Balloons and bonds
Rocky observes that when he pinches a balloon on one end, it expands on the other end. This simple revelation has implications for his friends who continue to buy corporate bonds at ever lower yields, while ignoring the effects that it has on the stock prices of the same companies.
Bill Miller writes in his latest commentary, “US large capitalization stocks represent a once in a lifetime opportunity in my opinion to buy the best quality companies in the world at bargain prices. The last time they were this cheap relative to bonds was 1951. I was 1 year old then, but did not have then sufficient sentience or capital to invest.”
Rocky doesn’t remember 1951, so he ran some tests on Dow Jones Industrial Average stocks and bonds to test Mr. Miller’s hypothesis, and found that the conclusions are impressive — even if one makes the improbable assumption that there is ZERO real earnings growth over the next ten years.
(During the 2008/2009 financial crisis, corporate bonds were getting hammered too, so one could not have done this analysis in 2008. Also, so long as the US population continues to grow, it’s extremely difficult to have zero economic growth, so this is a very conservative assumption.)
Rocky’s choice : (1) Buy an equal-weighted basket of the 10-year debt of “quality” companies or (2) Buy an equal-weighted basket of the stocks of the same companies. Buy and hold for ten years.
Analysis of choice #1 (bonds):
The average return is 3.9%. This is the best case and assumes no defaults, leveraged buyouts, or other credit events.
Analysis of choice #2 (stocks):
The current average dividend yield is 2.9% per year on the stocks.
The current average earnings yield is 6.3%.
So if one owns this stock basket and there is no earnings growth and no dividend growth, and the economy is Japanese-like, with intermittent recessions and growth, the return is 2.9% + 6.3% = 9.2% per year for the next ten years. (Which is remarkably close to the long-term average return for stocks.) Here Rocky assumes no bankruptcies and assumes a terminal p/e which is unchanged. But it also ignores the possibility that the economy could do much much better (or much worse).
Some might quarrel that Rocky is double counting … when he includes the dividends. So he says, “ok, let’s forget about the dividends.” Then, the stock basket’s earnings yield is 6.3% and the bond basket yield is still 3.9%, so it’s a pickup of 240 basis points per year for the risk/reward of owning stocks. Or, put another way, over a 10 year period, 10 x 2.4 = 24% … which means that the earnings yield could decline by more than 20% over the next decade and Rocky would still be better off in the stock market than in the bonds of the same companies.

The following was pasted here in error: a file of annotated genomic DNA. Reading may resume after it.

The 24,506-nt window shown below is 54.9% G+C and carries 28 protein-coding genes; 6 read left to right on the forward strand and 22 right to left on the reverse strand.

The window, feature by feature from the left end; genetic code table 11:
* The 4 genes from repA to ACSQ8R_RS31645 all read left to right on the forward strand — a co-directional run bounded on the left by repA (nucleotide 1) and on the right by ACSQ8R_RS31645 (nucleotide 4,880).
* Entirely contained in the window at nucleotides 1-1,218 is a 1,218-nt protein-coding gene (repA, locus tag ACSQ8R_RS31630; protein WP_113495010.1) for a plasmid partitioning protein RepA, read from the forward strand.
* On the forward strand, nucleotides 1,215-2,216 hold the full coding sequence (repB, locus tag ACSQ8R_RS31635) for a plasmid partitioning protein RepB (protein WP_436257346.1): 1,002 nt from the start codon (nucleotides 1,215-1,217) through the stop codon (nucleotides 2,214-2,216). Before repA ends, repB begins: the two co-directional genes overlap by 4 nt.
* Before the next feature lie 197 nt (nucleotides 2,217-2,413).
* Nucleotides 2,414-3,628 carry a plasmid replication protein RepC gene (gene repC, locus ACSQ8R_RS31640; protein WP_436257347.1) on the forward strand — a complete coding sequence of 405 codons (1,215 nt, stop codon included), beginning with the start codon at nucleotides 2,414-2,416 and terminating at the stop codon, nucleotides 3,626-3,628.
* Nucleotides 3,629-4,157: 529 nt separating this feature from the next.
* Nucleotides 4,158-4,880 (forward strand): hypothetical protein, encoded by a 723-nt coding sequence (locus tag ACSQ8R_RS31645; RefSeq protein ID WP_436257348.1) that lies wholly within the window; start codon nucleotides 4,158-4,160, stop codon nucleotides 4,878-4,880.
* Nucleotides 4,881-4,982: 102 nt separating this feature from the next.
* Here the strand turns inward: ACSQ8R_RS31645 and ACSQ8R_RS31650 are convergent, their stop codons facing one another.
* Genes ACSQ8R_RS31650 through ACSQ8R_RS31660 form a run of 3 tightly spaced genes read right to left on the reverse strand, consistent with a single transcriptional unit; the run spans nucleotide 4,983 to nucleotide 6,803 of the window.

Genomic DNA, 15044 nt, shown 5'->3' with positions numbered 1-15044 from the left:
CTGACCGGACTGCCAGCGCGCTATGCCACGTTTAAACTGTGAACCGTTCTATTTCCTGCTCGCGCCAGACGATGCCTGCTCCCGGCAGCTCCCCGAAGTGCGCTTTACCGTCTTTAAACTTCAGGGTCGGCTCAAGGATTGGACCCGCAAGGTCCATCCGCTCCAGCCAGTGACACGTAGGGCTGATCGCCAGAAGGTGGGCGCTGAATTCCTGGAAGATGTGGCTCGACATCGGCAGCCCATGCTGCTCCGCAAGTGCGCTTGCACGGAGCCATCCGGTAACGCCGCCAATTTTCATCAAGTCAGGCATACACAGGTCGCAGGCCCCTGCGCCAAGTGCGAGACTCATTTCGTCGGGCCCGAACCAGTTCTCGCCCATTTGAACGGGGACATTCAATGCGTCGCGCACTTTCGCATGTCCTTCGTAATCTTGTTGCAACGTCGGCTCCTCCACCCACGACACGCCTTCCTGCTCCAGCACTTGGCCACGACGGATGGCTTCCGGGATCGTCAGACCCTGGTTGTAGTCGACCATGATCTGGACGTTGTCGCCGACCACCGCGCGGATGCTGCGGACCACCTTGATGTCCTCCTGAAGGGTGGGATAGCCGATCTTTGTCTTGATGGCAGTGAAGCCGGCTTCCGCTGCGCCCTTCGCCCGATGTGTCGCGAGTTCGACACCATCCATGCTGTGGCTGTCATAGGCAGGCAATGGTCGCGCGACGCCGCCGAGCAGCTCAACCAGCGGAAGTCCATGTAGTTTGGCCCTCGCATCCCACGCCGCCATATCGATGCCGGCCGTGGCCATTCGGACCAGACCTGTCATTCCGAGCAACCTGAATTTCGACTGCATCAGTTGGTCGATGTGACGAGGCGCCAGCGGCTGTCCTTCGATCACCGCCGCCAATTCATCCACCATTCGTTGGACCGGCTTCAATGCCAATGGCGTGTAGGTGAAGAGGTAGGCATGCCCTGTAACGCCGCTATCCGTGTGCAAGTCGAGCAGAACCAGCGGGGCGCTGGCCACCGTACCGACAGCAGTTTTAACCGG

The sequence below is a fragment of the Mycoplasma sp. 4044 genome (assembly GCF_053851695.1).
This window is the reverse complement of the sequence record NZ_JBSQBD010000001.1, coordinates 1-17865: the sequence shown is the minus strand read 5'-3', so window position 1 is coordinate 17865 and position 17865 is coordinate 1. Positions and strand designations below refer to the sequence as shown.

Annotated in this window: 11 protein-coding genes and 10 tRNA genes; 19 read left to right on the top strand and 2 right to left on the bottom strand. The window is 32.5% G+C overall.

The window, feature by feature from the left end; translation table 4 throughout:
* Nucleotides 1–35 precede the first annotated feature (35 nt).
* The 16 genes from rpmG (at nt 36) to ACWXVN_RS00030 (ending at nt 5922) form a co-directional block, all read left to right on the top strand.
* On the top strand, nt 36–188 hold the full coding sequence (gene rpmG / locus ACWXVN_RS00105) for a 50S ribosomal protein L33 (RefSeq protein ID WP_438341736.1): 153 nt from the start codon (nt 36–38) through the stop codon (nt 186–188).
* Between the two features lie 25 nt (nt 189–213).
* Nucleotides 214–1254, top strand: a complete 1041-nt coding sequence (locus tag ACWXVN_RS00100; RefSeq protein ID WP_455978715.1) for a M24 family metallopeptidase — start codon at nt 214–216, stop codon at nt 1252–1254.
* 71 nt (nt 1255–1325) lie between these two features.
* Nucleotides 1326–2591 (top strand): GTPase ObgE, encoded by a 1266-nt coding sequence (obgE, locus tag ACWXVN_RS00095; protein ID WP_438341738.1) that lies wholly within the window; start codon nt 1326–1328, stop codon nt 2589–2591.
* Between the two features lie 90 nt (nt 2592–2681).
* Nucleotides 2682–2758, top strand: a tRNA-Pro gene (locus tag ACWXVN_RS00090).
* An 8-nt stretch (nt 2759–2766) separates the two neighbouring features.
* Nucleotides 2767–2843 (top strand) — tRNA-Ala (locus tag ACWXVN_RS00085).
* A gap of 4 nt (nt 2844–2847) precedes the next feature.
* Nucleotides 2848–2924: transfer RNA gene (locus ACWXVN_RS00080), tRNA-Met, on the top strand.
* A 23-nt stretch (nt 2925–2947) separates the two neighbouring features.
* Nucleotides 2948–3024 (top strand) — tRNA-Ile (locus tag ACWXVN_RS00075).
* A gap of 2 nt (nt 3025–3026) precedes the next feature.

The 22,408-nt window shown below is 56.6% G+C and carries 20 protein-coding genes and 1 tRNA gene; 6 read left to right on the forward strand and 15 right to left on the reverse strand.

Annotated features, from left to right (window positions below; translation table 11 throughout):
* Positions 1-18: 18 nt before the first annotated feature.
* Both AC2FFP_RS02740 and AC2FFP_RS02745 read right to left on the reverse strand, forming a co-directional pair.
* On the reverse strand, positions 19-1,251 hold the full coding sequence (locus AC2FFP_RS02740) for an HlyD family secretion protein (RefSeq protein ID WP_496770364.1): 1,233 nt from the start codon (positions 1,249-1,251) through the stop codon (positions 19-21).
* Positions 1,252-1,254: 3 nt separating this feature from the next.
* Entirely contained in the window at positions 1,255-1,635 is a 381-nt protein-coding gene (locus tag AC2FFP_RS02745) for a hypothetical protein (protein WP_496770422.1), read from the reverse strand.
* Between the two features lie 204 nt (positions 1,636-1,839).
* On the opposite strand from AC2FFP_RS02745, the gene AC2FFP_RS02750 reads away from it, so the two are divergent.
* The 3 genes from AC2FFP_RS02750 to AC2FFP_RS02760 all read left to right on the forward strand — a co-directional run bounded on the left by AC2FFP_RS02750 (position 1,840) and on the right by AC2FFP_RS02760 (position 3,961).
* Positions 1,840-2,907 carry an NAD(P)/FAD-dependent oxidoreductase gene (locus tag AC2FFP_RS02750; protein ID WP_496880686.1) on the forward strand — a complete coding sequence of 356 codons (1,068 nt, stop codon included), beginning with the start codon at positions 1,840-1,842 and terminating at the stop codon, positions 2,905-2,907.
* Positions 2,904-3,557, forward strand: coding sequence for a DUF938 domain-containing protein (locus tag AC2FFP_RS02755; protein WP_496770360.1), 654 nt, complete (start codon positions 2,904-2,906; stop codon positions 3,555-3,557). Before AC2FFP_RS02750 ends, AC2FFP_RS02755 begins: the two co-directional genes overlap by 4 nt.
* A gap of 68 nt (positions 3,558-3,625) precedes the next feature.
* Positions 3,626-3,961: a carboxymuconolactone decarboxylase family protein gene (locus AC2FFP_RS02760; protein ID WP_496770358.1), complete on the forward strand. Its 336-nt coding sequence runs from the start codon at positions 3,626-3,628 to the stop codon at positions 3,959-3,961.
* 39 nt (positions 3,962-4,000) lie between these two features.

None of this is making Rocky rush out to buy oodles of stocks tomorrow morning — because it’s certainly possible that stocks AND bonds may decline over the next ten years. However, for an investor in corporate bonds, this is an important result — particularly since in a SEVERE deflation or economic crisis, corporate bonds can get hurt badly. Note that Rocky did not include government bonds in this analysis — only corporate bonds.
Lastly, if stocks keep declining and corporate bonds keep rising, the relative values will become more attractive, however, at some point, corporations will issue new debt and use their cash to repurchase shares … and that’s what will keep the relationship between corporate bonds and stocks in line. Perhaps not at these relative valuations … but at some point.
Column1 = stock ticker
Column2 = dividend yield
Column3 = earnings yield. That is, earnings/price for the trailing 12 months.
Column4 = that company’s yield-to-maturity on its 10year corp bullet bond.
Column5 = earnings yield minus bond yield.
[There is a bit of fudging because Intel has no debt, so Rocky arbitrarily gave it a 3.2%. And he extrapolated some companies who had debt maturing in 8 years or 12 years.]
Data source: Bloomberg
|Dividend||Earnings||10 Yr Corp||Earnings YLD|
|Yield||Yield||Yield||minus 10 Yr Bond Yld|
|AA UN Equity||1.1||-5.6||5.7||-11.3|
|AXP UN Equity||1.7||3.7||4.5||-0.9|
|BA UN Equity||2.7||3.5||3.3||0.2|
|BAC UN Equity||0.3||2.5||5.8||-3.3|
|CAT UN Equity||2.6||3.8||3.9||-0.1|
|CSCO UW Equity||0.0||5.6||3.6||2.0|
|CVX UN Equity||4.0||7.4||4.5||2.9|
|DD UN Equity||4.5||6.0||3.6||2.4|
|DIS UN Equity||1.1||6.7||3.2||3.5|
|GE UN Equity||2.7||8.2||4.9||3.3|
|HD UN Equity||3.4||5.9||3.2||2.7|
|HPQ UN Equity||0.7||8.1||3.2||4.9|
|IBM UN Equity||2.1||7.6||4.0||3.7|
|INTC UW Equity||3.0||6.0||3.2||2.8|
|JNJ UN Equity||3.8||7.2||3.7||3.5|
|JPM UN Equity||0.5||6.5||5.1||1.4|
|KFT UN Equity||4.0||7.5||4.3||3.2|
|KO UN Equity||3.3||5.4||3.3||2.1|
|MCD UN Equity||3.1||6.4||4.2||2.2|
|MMM UN Equity||2.6||5.7||3.2||2.4|
|MRK UN Equity||4.3||8.8||3.4||5.4|
|MSFT UW Equity||2.1||7.3||3.0||4.3|
|PFE UN Equity||5.0||11.1||3.1||8.0|
|PG UN Equity||3.2||7.2||3.4||3.8|
|T UN Equity||6.7||7.6||4.5||3.1|
|TRV UN Equity||2.9||12.6||4.2||8.4|
|UTX UN Equity||2.5||6.6||3.5||3.1|
|VZ UN Equity||7.2||7.2||4.8||2.4|
|WMT UN Equity||2.4||6.9||3.7||3.2|
|XOM UN Equity||3.0||5.9||4.1||1.8|
|Equal Wgt Avg||2.9||6.3||3.9||2.4|
[Disclosure: Rocky is not recommending that anyone do anything that involves money or bonds or stocks or shoelaces. But he’s watching this relationship and has started to gradually move some of his “high quality” corporate bonds into the stocks of the same companies — as the relationship becomes ever more attractive. He also notes that if you pinch a balloon TOO hard, it will burst. ]